Let’s talk expense. During this past weekend and the one prior I’ve spent a combined total of approximately $70 on beer, either bottled or on tap at my local. I ran the numbers on the ingredients for a couple of Belgian’s I brewed in ages past and the total came to about $46. Let me now compare volume. I got about 10 beers for the seventy bucks. If I’d spent less money and made my own beer I could have had around eighty beers. Eight times as much beer for thirty four percent less cost. I wag my head.

Let’s talk time. On Friday’s I often arrive home from work around 2:30 or 3 pm. The wife comes home around 6. Then we spend a couple hours or more at the pub and at dinner. On Sunday I’ve been napping for over an hour and I’ve set up a regular beer event where a friend or two come to the house and we drink beer for two or three hours and have a nice little chinwag. Now, I don’t want to do away with either of those things. I don’t mind spending money or time on a date with the wife and an afternoon with the guys. However, with a little forethought I might be able to arrange my affairs and have one or two brewdays in a month. Honestly, I could turn Beer Sunday into Brew Sunday! I wag my head again.

Thus and so we come to the rub: what’s the real reason I don’t brew?

One reason is my lack of confidence. The last batch I brewed was a brown ale laced with cinnamon. I looked forward to it, although the brew day didn’t go as well as I’d hoped. Chilling the wort took so long. Far too long. The beer exploded due to an infection. It was disheartening. And the batch just prior to that didn’t come out so splendidly either. My quality had been diminishing. Some of it could be chalked up to aging equipment, I suppose. But I blame myself. I’ve lost confidence in being able to create decent art in a bottle.

Then, of course, I start to wonder if any of my beers were ever that good. People said they were, but, they were friends. Nice friends. The good kind of friends. Maybe they liked the beer just because they were good friends. Certainly, even if that were the case, that would not of necessity preclude further brewing. In fact, if I were a good friend myself I would continue in an endeavor that they found pleasing.

What else? I started brewing in 1997. There was not the prodigious amount of home brewing knowledge and equipment out there that exists today. In fact, that lack of copious amounts of zymurgical erudition made home brewing an adventure. It was like being on the frontier, blazing new trails, discovering indigenous styles of beer long hidden. Now, it seems that all the knowledge is out there and the adventure is over. Every other person I meet is a home brewer. That’s not really bad, either. It just means a loss of exclusivity, which is just selfishness and vanity on my part.

I resist the idea of spending money on my own hobby. Somehow it just feels selfish. I should spend that money on things for other people or household necessities or other bona fide needs.

How do I get past all this?

Order some extract. Some hops. A vial of yeast. Let it sit in my kitchen. Staring at me. Daring me to combine these discrete elements into a masterpiece. It’s not like I don’t want to do it.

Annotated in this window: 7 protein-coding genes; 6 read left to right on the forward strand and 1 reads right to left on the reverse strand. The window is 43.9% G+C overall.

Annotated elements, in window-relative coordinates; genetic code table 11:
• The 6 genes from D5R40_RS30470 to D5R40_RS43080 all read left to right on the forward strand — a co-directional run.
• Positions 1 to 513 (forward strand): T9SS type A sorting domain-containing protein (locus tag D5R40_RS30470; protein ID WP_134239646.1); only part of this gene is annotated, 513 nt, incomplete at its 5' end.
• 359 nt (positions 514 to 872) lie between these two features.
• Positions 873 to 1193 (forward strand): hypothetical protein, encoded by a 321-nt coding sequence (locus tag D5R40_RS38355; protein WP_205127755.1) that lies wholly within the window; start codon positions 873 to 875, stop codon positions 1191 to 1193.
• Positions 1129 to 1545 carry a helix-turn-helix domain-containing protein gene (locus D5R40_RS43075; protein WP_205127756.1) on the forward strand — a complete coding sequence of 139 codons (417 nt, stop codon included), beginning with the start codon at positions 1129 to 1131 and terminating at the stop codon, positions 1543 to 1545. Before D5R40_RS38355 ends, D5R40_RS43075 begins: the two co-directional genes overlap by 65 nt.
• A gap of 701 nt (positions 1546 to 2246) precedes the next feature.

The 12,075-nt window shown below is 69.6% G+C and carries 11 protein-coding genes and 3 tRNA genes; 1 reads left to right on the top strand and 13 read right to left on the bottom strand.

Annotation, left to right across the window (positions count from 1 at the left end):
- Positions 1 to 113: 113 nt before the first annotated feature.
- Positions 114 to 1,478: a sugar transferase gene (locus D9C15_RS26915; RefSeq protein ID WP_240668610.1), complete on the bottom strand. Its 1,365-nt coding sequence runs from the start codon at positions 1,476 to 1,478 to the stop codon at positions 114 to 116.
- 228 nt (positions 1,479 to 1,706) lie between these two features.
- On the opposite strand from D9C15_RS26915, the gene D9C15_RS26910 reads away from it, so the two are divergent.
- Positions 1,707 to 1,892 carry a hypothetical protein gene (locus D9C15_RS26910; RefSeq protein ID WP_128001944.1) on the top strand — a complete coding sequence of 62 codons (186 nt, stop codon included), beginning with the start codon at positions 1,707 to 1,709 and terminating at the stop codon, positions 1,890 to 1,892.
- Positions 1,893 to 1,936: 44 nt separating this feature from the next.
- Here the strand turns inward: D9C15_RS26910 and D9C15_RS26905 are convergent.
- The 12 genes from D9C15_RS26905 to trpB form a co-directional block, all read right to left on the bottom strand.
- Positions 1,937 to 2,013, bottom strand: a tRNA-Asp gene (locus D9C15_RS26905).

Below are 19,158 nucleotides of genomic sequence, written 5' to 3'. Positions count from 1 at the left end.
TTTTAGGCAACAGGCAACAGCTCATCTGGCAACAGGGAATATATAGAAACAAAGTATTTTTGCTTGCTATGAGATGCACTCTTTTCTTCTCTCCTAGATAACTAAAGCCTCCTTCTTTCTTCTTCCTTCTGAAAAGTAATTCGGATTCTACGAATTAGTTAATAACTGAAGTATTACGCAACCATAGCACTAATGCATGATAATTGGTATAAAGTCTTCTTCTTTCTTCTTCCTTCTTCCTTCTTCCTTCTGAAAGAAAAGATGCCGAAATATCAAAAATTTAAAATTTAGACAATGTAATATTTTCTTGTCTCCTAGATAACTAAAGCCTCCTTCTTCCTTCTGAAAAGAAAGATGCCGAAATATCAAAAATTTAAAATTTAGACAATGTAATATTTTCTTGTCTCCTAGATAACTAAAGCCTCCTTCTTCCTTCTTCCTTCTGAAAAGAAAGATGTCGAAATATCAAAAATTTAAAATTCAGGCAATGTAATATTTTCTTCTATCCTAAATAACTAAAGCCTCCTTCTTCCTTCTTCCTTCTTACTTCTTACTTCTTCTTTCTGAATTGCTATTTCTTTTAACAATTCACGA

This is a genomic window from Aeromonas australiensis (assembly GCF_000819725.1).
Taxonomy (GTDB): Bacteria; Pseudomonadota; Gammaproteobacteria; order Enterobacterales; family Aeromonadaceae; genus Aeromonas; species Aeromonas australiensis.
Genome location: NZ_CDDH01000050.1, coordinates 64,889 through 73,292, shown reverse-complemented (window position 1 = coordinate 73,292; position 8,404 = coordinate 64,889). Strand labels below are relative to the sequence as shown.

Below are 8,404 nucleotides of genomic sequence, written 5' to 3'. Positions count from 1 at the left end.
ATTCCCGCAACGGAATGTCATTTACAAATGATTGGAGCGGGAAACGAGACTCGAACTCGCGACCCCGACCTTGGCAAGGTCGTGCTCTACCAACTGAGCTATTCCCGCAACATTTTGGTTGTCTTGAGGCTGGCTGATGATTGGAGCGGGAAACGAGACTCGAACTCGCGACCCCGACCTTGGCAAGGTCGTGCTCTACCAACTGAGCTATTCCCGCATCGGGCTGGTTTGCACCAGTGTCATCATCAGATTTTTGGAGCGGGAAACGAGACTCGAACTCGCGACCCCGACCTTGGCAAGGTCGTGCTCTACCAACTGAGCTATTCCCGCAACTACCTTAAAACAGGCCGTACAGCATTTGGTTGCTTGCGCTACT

So do it.

Do it.

The First Day of December’s Brewsing

First, a beer recap.

Friday night Beer Date with the wife:

  • Headed to Black Bridge around 4 pm
  • Since we’ve been going for a while I asked the bartender her name (Nicole) and introduced the me and the wife as I ordered an Evil Red for the me and a Katastrophic Humiliation for the wife
  • Evil Red is a red in the vein of Red Chair from Deschutes and Flipside from Sierra Nevada; i.e., a new “northwest pale ale”. Only in the Southwest. I like it far more than I should. Katastrophic Humiliation is a barley wine style ale. It is well done if a little light in color for my taste. I also dislike the name, spelling and all. Doesn’t stop me from drinking it, of course.
  • Sister in law showed up, enough said. But, hey, she can be cool and she did buy me beer.
  • Had some more Evil Red and their new Stresstout. It was a perfect imperial stout, as they say – thick, creamy head, heavy body, coffee foundation, high alcohol. Loved it.

And now, the day’s brewsing:

  • My wife put coffee on
  • I didn’t get ready in time to enjoy a cup at home, had to settle for the to-go
  • Ran the production summaries
  • Updated the queries in the spreadsheet to now collect data for December
  • Finished some month end inventory summaries
  • Organized parts bins
  • Called Ambient Edge to look at our heater – it was only a belt
  • Coordinated a material shipment
  • Updated environmental reports
  • Updated weekly operating supply inventory
  • Added to my To-Do list
  • Finished coffee early today
  • Created a bill of lading for a shipment
  • Queued up purchase requisitions that need to be converted to purchase orders
  • Entered material into computer
  • Loaded some items on UPS Freight truck
  • Went to lunch
  • Returned from lunch
  • Switched Pandora stations – from Sixx AM Radio to Joe Satriani Radio; Satch Radio is becoming my go-to station
  • Started converting POs
  • Fought with a stupid spreadsheet
  • Found out some special production requirements for the month; nearly passed out cuz it’s gonna be tough – short month
  • Called about calibrations
  • Reviewed some open POs
  • Discussed casings with Distribution
  • Ordered some storeroom items
  • Scanned old documents and tossed them in recycle bin
  • Made alterations to old POs for the sake of GRs
  • Still updating production spreadsheets
  • I need a beer, but it’s not Friday; craving Evil Red …
  • Found another good workday Pandora station: Gorillaz Radio
  • Was informed about yet another production increase
  • Still not done sorting out all my email
  • Worked on corporate production plan for December
  • Got a request for a spare part, a cable of some kind
  • Updated a parts list

I think I’ve had enough.

I hope there is sweet, iced tea at home. That sounds refreshing right now.